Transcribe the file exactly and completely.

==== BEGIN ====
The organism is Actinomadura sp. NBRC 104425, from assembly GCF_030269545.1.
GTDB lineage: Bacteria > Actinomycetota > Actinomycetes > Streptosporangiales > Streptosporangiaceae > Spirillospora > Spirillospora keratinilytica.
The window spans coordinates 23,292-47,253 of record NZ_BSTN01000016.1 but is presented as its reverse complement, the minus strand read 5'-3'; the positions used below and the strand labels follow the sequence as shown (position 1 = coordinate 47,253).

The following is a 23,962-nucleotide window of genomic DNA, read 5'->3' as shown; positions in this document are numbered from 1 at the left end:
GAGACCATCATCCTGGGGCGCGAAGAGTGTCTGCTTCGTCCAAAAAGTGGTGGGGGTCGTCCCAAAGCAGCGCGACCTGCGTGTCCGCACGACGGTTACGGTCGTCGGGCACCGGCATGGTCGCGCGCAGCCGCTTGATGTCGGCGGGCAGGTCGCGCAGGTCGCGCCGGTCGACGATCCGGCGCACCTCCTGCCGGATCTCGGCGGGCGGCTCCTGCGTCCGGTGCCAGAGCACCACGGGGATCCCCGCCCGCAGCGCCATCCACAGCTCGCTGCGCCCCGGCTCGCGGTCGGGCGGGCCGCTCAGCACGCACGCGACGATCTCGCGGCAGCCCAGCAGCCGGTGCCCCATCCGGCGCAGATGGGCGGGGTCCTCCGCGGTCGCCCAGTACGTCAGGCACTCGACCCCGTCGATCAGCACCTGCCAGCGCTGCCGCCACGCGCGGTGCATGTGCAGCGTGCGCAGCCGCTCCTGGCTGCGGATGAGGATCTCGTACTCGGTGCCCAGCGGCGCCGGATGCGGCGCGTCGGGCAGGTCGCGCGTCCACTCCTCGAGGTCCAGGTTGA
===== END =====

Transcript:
The organism is Actinomadura sp. NBRC 104425, from assembly GCF_030269545.1.
GTDB lineage: Bacteria > Actinomycetota > Actinomycetes > Streptosporangiales > Streptosporangiaceae > Spirillospora > Spirillospora keratinilytica.
The window spans coordinates 23,292-47,253 of record NZ_BSTN01000016.1 but is presented as its reverse complement, the minus strand read 5'-3'; the positions used below and the strand labels follow the sequence as shown (position 1 = coordinate 47,253).

The following is a 23,962-nucleotide window of genomic DNA, read 5'->3' as shown; positions in this document are numbered from 1 at the left end:
GAGACCATCATCCTGGGGCGCGAAGAGTGTCTGCTTCGTCCAAAAAGTGGTGGGGGTCGTCCCAAAGCAGCGCGACCTGCGTGTCCGCACGACGGTTACGGTCGTCGGGCACCGGCATGGTCGCGCGCAGCCGCTTGATGTCGGCGGGCAGGTCGCGCAGGTCGCGCCGGTCGACGATCCGGCGCACCTCCTGCCGGATCTCGGCGGGCGGCTCCTGCGTCCGGTGCCAGAGCACCACGGGGATCCCCGCCCGCAGCGCCATCCACAGCTCGCTGCGCCCCGGCTCGCGGTCGGGCGGGCCGCTCAGCACGCACGCGACGATCTCGCGGCAGCCCAGCAGCCGGTGCCCCATCCGGCGCAGATGGGCGGGGTCCTCCGCGGTCGCCCAGTACGTCAGGCACTCGACCCCGTCGATCAGCACCTGCCAGCGCTGCCGCCACGCGCGGTGCATGTGCAGCGTGCGCAGCCGCTCCTGGCTGCGGATGAGGATCTCGTACTCGGTGCCCAGCGGCGCCGGATGCGGCGCGTCGGGCAGGTCGCGCGTCCACTCCTCGAGGTCCAGGTTGA